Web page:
• Louis Gur

    ★★★★★ Watched by Louis Gur 01 Sep, 2015

    The world is an amazing place. And if you want to see it as a whole, then go watch Koyaanisqatsi. Absolutely marvelous documentary that had me completely blown away by beautiful images. I will never look at the world the same again.


  • Adam Cloutier

    ★★★★★ Rewatched by Adam Cloutier 30 Aug, 2015

    This is always incredibly hypnotizing which is one of the best qualities a film can have. It's one that makes me feel that watching a film is the highest form of consciousness for me in that there is nothing more engaging or meaningful than it. I find it hard to disagree with anything in the film but regardless of agreeing with it Reggio presents his ideas concisely and with a lot of weight.


  • Alex

    ★★★★½ Watched by Alex 22 Aug, 2015

    Koyaanisqatsi - life out of balance.

    What does the unflickering eye of the camera seem to say in Koyaanisqatsi as it flits between shots that span the entire globe, from the relics of the beginnings of human existence to the new highs of destruction wrought in the past century.

    For most of the film, the camera seems to be the impartial observer, a sort of choice that found its beginnings in the Soviet film, Man with a Movie Camera. There…


  • Adam Cloutier

    ★★★★★ Rewatched by Adam Cloutier 25 Aug, 2015

    There's no need for dialogue because the juxtaposition of each image to another (i.e. the editing) and the images to the score communicate what Reggio wants to say. The antepenultimate shot and the text at the end of the film are two of the most moving things I've felt in all of cinema.


  • Ryan Swen

    ★★★★★ Watched by Ryan Swen 23 Aug, 2015

    I don't think I've seen a film where its quality improved so drastically in its second half. The first half, focusing mostly on the natural and impersonal world, while interesting, does tend to drag a little, but the second half, focusing on humans and technology, is a revelation. Reggio, Fricke, and Glass all put out work that comes together extremely well, with the editing perfectly fitting Glass's transcendent, gorgeous score. The time-lapse photography is perfectly utilized in tandem with excellent…


  • Joachim Andersson

    ★★★★★ Rewatched by Joachim Andersson 23 Aug, 2015

    I popped in the Arrow bluray just to check the quality and my two year old daughter was totally entranced by the hypnotic imagery, soon falling asleep in her mothers lap. That's the power of Koyaanisqatsi.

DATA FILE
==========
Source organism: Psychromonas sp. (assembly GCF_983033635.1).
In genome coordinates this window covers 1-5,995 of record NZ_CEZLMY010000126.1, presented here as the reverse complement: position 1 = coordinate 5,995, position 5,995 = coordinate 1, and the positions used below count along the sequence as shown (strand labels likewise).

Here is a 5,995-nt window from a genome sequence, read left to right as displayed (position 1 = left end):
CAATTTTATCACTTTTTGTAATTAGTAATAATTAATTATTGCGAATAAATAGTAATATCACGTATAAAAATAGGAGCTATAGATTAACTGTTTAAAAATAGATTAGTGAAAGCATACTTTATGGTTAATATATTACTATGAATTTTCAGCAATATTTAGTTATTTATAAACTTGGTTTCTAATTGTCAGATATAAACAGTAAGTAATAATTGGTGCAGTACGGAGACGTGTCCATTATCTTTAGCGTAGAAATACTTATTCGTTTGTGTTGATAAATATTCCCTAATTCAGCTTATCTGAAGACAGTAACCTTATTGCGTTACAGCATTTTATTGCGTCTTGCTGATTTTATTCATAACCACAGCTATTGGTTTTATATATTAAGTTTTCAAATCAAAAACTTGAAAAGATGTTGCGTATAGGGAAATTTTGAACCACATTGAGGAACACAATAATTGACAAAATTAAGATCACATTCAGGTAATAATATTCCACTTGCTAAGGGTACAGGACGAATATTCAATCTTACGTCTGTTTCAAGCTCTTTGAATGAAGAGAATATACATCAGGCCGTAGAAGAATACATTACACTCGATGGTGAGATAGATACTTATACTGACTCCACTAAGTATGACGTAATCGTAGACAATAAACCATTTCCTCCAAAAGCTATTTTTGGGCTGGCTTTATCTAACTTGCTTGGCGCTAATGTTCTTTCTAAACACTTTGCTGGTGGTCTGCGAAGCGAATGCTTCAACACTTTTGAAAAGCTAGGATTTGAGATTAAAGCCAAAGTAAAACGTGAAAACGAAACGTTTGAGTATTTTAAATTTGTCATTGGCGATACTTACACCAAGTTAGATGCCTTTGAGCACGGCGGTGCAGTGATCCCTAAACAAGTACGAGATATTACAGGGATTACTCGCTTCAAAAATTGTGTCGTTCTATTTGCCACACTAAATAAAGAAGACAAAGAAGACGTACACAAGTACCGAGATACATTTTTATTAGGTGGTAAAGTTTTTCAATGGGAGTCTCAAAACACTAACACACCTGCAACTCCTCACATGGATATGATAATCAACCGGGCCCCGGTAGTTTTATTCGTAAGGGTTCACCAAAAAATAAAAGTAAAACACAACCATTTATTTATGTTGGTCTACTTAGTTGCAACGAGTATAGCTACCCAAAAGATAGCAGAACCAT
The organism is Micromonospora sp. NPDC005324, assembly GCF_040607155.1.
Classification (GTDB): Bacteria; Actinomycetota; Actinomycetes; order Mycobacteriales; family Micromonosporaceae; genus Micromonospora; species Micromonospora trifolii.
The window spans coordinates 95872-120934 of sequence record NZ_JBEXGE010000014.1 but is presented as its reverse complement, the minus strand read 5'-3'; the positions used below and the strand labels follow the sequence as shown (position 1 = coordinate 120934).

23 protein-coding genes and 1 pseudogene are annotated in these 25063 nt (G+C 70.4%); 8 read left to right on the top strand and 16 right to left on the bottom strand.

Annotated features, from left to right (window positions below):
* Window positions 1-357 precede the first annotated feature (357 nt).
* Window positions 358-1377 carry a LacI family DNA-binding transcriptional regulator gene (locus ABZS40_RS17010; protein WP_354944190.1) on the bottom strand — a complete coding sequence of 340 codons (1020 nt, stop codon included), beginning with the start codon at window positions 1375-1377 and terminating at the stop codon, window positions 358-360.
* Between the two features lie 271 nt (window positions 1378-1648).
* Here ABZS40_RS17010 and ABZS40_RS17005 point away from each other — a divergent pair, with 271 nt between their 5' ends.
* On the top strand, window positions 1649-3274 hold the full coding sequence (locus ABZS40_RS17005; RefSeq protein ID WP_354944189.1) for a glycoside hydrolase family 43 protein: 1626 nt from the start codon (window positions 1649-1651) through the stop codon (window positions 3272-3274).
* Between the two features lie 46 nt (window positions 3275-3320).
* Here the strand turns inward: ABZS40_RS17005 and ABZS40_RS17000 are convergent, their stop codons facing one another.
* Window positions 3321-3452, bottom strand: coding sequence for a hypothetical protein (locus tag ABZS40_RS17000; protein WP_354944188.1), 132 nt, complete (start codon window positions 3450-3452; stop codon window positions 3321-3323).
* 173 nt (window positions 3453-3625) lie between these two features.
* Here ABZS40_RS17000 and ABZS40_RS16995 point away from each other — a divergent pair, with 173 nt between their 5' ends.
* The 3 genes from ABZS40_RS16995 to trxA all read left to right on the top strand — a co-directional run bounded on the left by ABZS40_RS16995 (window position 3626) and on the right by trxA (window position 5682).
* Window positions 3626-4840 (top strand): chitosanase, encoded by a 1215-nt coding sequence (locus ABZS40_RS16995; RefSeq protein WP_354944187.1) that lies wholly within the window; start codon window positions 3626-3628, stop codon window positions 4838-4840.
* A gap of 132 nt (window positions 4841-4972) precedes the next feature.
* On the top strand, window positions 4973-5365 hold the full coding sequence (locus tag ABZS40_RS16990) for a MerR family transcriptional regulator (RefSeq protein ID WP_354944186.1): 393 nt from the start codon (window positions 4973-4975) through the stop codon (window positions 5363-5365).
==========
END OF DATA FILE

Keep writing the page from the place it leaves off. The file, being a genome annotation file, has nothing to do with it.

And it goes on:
Edit: When she woke up she immediately started talking about airplanes and gave me the remote so that I could turn on the movie again.


  • Ben Miranda

    ★★★★★ Watched by Ben Miranda 20 Aug, 2015

    To try to put a film as purely visual as Koyaanisqatsi into words is an incredibly difficult task. This film exists on it's own plain of existence, and within it's own universe, conforming to neither documentary or narrative film, but rather it's own, borderline spiritual and meditative experience wholly unlike any other.

    A complex visual tapestry of imagery tied together with possibly one of the greatest film scores ever written, Koyaanisqatsi simply presents the imagery without narrative or prior prejudice,…


  • SilentDawn

    ★★★★ Watched by SilentDawn 19 Aug, 2015 5


    Koyaanisqatsi, even with its entrancing glances on the world and those who wander within it, has a purer goal than hammering home a message or focusing on a larger objective. Godfrey's Reggio's film flows like a blank slate of visual/aural stimulus, provoking each viewer in a profoundly individualized way, and in return, Koyaanisqatsi molds into whatever the viewer is seeking. While I can't say that I was as impressed with this film as I was with Baraka, Reggio's grand…


  • CartoonSA

    ★★★★ Added by CartoonSA

    You have to be in the right mood to fully appreciate this one.


  • Dave Eves

    ★★★★★ Rewatched by Dave Eves 15 Aug, 2015

    A film that can mean something different to the viewer every time you watch it. The only film (series) that exists that relies fully on images and theme. No characters, no plot, practically wordless, yet fully 100% mesmerizing.


  • Hugo César García

    ★★★★★ Watched by Hugo César García 08 Aug, 2015

    Like life itself, the film contorts through moments of beauty, destruction, and human awkwardness. A visual symphony that's entirely in sync with what we're seeing and hearing. And a technical marvel that in an extended rhythmic sequence about the daily activities of humans and our automated lives (not too dissimilar to that of ants), left me in an emotional high thanks to its groundbreaking use of editing. The film also left me thinking about Kubrick and his use of camera…


  • vixva

    ★★★★★ Watched by vixva 10 Aug, 2015

    One of the most beautiful movies recently seen, will have to go for other two parts from this trilogy. Musical and visual pleasure that blends into remarkable experience.